Pope Benedict XVI breaks silence with new book supporting priest celibacy

Media playback is unsupported on your device                  Media caption Watch the moment Pope Francis gave short shrift to a pilgrim who yanked his arm

Media playback is unsupported on your device Media caption Watch the moment Pope Francis gave short shrift to a pilgrim who yanked his arm

Former pope Benedict XVI has publicly urged his successor Pope Francis not to open the Catholic priesthood up to married men, in a plea that stunned Vatican experts.

After he vowed to remain "hidden from the world" and pledge obedience to the new pope when he retired in 2013, Benedict's book, entitled "From the Depths of Our Hearts: Priesthood, Celibacy and the Crisis of the Catholic Church", made the case that celibacy was a necessary foundation of the priesthood.

The intervention by Benedict puts pressure on Francis as he prepares to release his response to the recent synod gathering on the Amazon region.

"I can not be silent" write the two prelates in their introduction to the work, which rose out of discussions during last fall's synod of bishops on the Amazon region, in which certain participants pushed for the ordination of married men in remote regions to alleviate the Catholic priest shortage.

For traditionalists, this is about the direction in which Pope Francis is taking the Church. Even outside the Ordinariate, it has been possible for married Anglican and Lutheran clergy to convert and become working Catholic priests, with special dispensation.

Bruni's statement also argued that on the topic of how priestly celibacy fits into the general work of the Amazon synod, Pope Francis is less interested in "this or that other intra-ecclesiastical point" as he is on the synod's "diagnoses" of problems in the pastoral, cultural, social, and ecological dimensions.

The authors clearly anticipated the potential interpretation of their book as criticism of the current pope, and stressed in their joint introduction that they were penning it "in a spirit of filial obedience, to Pope Francis".

"It interferes with a synodal process that is still unfolding after the Amazon synod ... and threatens to limit the freedom of the one pope", Faggioli said.

"We met, we exchanged our ideas and our concerns" they write.

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"We can say: 'Silere non possum! I can not be silent!"

Benedict's intervention has been considered as extraordinary, given that he promised to remain "hidden from the world" when he retired in 2013 after becoming the first pontiff to resign in nearly 600 years.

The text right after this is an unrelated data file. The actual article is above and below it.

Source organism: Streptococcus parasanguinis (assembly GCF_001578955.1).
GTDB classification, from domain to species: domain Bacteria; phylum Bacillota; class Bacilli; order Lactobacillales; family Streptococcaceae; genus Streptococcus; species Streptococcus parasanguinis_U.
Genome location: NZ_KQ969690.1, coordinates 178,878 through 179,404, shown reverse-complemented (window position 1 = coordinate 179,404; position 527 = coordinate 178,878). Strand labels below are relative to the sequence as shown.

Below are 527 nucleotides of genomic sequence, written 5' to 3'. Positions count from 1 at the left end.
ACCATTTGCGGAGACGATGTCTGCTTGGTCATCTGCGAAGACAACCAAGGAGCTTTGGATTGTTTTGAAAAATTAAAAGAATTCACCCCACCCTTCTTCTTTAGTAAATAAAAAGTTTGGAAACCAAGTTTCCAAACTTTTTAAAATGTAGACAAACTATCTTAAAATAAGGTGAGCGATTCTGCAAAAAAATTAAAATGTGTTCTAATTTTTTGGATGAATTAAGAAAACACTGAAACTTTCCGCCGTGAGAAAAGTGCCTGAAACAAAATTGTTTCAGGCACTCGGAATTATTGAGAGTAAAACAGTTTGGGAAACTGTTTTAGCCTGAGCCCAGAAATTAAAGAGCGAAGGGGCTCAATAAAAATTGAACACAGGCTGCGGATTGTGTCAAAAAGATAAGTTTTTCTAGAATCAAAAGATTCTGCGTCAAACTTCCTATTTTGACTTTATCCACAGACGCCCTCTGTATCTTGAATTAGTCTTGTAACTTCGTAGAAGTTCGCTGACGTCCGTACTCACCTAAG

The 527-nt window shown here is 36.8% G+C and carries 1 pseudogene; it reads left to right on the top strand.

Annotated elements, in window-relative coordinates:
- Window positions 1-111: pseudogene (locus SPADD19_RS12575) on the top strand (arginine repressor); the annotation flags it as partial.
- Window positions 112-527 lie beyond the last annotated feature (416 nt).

Nevertheless, he has intermittently given interviews, written articles and contributed to books. He has largely held to that pledge, though he penned an odd essay a year ago that blamed the sexual abuse crisis on the sexual revolution of the 1960s.

Benedict was the first pontiff to resign in 600 years and still lives within the walls of the Vatican.

According to Le Figaro, the retired Pope had drafted some notes on a document looking at "the crisis of priesthood" but had put them to one side "out of weariness".

Cardinal Sarah insisted that while celibacy can be "a trial" it is also "a liberation". Nicolas Diat, a close collaborator of Sarah, is the book's editor. It imagines a days-long conversation between the two men before Benedict announces his historic resignation February 11, 2013 - conversations in which their different views of the state of the church become apparent.

The surprise move is seen as a rebuke to Pope Francis, who is weighing the possibility of a revolutionary move to relax the strict celibacy requirement for ordination in some South American countries where the shortage of priests is particularly acute.

They warned of priests "confused by the incessant questioning of their consecrated celibacy".

In his statement, Bruni quoted Pope Francis' comments aboard the papal plane to Rome from Panama on January 28, 2019, in which he said "personally, I think that celibacy is a gift to the Church".

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